Slugs should be so much cooler to watch. They have antennae that wriggle around and their method of forward motion is weird. But they are just so damn slow. You feel the slug’s pain and respect its patience but you don’t really want to look very long. Whether it’s moving at 20x or 40x, timelapse is truly the way to watch a slug do its thing.
During the day, Karl Johanson works at Neo-opsis, a science fiction magazine. But when he’s on Johanson time, the man does us all a favor and films a Banana Slug slowly making its way across his house.
According to Karl, that gross stuff on its tail is just dirt and fir needles that got stuck to its slime.
All this slug talk reminds me of a defense of the strange molluscs by the retired biologist Bill Amos. In the midst of a lot of interesting trivia, Amos suggests:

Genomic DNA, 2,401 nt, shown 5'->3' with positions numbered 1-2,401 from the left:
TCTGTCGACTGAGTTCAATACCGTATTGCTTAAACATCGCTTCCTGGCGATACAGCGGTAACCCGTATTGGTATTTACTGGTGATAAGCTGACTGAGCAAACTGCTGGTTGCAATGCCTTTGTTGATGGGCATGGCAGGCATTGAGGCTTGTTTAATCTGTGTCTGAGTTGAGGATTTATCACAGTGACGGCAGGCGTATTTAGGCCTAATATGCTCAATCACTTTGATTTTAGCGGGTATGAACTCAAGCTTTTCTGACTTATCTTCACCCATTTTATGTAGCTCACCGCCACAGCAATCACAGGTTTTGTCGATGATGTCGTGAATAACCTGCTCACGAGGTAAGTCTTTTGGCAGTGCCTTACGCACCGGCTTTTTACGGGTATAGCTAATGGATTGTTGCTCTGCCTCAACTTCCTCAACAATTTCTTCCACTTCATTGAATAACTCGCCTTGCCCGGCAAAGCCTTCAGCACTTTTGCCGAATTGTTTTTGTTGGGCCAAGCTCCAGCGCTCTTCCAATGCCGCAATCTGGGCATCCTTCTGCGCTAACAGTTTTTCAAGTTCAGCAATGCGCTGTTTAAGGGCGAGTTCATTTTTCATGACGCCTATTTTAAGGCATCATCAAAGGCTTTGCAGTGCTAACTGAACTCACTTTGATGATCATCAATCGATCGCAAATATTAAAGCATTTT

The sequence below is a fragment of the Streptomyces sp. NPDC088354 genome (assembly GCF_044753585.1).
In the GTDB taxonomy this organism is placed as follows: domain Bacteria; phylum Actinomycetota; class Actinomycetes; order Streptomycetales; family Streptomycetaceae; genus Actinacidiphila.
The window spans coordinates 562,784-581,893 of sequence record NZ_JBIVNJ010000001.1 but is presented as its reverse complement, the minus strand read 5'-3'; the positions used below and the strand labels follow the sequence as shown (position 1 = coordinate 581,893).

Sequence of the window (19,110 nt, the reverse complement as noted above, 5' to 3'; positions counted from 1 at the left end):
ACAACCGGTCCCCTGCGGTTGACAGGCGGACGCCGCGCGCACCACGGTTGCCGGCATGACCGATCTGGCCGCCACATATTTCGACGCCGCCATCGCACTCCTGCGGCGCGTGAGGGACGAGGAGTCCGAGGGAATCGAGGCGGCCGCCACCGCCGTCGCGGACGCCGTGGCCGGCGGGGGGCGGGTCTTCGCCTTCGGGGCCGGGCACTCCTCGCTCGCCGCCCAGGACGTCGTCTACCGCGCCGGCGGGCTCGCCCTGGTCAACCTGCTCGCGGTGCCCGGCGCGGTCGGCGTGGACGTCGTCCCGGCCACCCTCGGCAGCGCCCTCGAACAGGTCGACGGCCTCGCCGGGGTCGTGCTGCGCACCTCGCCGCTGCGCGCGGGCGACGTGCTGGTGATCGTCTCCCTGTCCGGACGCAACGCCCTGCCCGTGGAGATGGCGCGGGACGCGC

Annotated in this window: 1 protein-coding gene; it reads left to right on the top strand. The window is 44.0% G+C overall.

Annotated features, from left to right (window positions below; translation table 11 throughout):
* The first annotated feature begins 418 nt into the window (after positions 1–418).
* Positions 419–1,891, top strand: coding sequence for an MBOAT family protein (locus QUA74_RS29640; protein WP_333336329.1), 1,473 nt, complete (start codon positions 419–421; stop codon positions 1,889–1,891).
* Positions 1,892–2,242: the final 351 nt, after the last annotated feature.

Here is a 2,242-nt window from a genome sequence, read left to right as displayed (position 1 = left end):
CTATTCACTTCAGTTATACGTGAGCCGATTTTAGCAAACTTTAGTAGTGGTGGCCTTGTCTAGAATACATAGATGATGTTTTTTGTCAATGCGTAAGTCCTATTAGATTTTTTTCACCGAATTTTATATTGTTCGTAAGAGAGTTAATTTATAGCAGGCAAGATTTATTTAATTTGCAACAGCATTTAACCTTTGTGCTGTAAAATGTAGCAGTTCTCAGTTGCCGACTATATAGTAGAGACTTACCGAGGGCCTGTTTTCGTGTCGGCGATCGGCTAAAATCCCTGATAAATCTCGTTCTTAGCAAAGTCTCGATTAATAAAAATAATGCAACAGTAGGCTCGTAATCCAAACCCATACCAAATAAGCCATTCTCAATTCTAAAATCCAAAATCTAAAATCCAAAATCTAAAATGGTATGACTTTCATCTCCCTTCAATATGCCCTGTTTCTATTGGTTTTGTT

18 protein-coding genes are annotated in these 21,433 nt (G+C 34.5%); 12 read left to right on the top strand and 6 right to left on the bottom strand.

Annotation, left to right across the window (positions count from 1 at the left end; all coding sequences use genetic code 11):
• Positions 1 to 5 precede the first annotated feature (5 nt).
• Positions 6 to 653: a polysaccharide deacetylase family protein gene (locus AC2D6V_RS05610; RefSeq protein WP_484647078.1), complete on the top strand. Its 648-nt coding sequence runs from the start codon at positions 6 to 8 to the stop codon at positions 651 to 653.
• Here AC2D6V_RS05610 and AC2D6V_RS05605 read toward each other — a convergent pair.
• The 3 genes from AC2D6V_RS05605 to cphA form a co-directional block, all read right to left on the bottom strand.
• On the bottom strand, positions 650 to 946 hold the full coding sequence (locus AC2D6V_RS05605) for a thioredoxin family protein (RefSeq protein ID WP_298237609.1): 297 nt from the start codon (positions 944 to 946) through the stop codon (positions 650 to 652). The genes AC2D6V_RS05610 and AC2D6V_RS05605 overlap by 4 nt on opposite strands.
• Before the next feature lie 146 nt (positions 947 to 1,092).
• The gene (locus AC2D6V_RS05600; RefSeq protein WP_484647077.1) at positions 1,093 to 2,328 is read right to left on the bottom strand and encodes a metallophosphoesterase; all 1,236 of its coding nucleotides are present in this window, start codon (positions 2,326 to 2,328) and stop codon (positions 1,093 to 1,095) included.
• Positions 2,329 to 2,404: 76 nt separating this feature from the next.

In a dark room, place a strong light behind a slug so that you can see through its translucent skin. You’ll see a three-chambered heart pumping vigorously as blood moves through vessels that empty into spacious cavities; there is no closed capillary network as found in vertebrates.
Alright, that would be a cool video. Maybe timelapse isn’t the only way to watch a slug.